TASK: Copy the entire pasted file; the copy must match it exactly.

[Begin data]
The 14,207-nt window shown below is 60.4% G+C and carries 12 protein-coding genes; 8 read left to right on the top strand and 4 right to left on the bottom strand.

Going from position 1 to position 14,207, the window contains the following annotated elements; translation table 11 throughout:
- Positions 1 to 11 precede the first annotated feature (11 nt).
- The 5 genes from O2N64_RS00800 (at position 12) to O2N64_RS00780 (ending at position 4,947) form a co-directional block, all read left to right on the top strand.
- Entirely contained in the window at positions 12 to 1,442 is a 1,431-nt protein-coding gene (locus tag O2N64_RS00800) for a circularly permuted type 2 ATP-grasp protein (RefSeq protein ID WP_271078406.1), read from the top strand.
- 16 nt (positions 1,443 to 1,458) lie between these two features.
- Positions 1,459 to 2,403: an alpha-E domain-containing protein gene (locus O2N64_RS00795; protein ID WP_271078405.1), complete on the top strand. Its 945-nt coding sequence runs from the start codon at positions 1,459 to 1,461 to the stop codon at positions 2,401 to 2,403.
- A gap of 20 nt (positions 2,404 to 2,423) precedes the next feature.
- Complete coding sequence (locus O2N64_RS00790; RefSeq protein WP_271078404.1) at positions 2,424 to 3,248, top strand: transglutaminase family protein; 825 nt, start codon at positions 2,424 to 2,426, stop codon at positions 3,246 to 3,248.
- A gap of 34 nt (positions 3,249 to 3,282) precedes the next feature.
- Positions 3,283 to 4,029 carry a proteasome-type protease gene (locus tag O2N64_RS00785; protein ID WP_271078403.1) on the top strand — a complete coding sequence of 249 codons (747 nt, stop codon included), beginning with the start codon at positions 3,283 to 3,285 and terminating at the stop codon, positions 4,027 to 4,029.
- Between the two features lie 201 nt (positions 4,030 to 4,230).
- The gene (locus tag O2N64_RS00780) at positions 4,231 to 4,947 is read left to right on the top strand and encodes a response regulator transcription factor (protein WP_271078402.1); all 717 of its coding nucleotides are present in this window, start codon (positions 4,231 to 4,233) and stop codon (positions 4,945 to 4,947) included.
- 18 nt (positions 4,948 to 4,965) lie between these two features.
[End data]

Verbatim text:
The 14,207-nt window shown below is 60.4% G+C and carries 12 protein-coding genes; 8 read left to right on the top strand and 4 right to left on the bottom strand.

Going from position 1 to position 14,207, the window contains the following annotated elements; translation table 11 throughout:
- Positions 1 to 11 precede the first annotated feature (11 nt).
- The 5 genes from O2N64_RS00800 (at position 12) to O2N64_RS00780 (ending at position 4,947) form a co-directional block, all read left to right on the top strand.
- Entirely contained in the window at positions 12 to 1,442 is a 1,431-nt protein-coding gene (locus tag O2N64_RS00800) for a circularly permuted type 2 ATP-grasp protein (RefSeq protein ID WP_271078406.1), read from the top strand.
- 16 nt (positions 1,443 to 1,458) lie between these two features.
- Positions 1,459 to 2,403: an alpha-E domain-containing protein gene (locus O2N64_RS00795; protein ID WP_271078405.1), complete on the top strand. Its 945-nt coding sequence runs from the start codon at positions 1,459 to 1,461 to the stop codon at positions 2,401 to 2,403.
- A gap of 20 nt (positions 2,404 to 2,423) precedes the next feature.
- Complete coding sequence (locus O2N64_RS00790; RefSeq protein WP_271078404.1) at positions 2,424 to 3,248, top strand: transglutaminase family protein; 825 nt, start codon at positions 2,424 to 2,426, stop codon at positions 3,246 to 3,248.
- A gap of 34 nt (positions 3,249 to 3,282) precedes the next feature.
- Positions 3,283 to 4,029 carry a proteasome-type protease gene (locus tag O2N64_RS00785; protein ID WP_271078403.1) on the top strand — a complete coding sequence of 249 codons (747 nt, stop codon included), beginning with the start codon at positions 3,283 to 3,285 and terminating at the stop codon, positions 4,027 to 4,029.
- Between the two features lie 201 nt (positions 4,030 to 4,230).
- The gene (locus tag O2N64_RS00780) at positions 4,231 to 4,947 is read left to right on the top strand and encodes a response regulator transcription factor (protein WP_271078402.1); all 717 of its coding nucleotides are present in this window, start codon (positions 4,231 to 4,233) and stop codon (positions 4,945 to 4,947) included.
- 18 nt (positions 4,948 to 4,965) lie between these two features.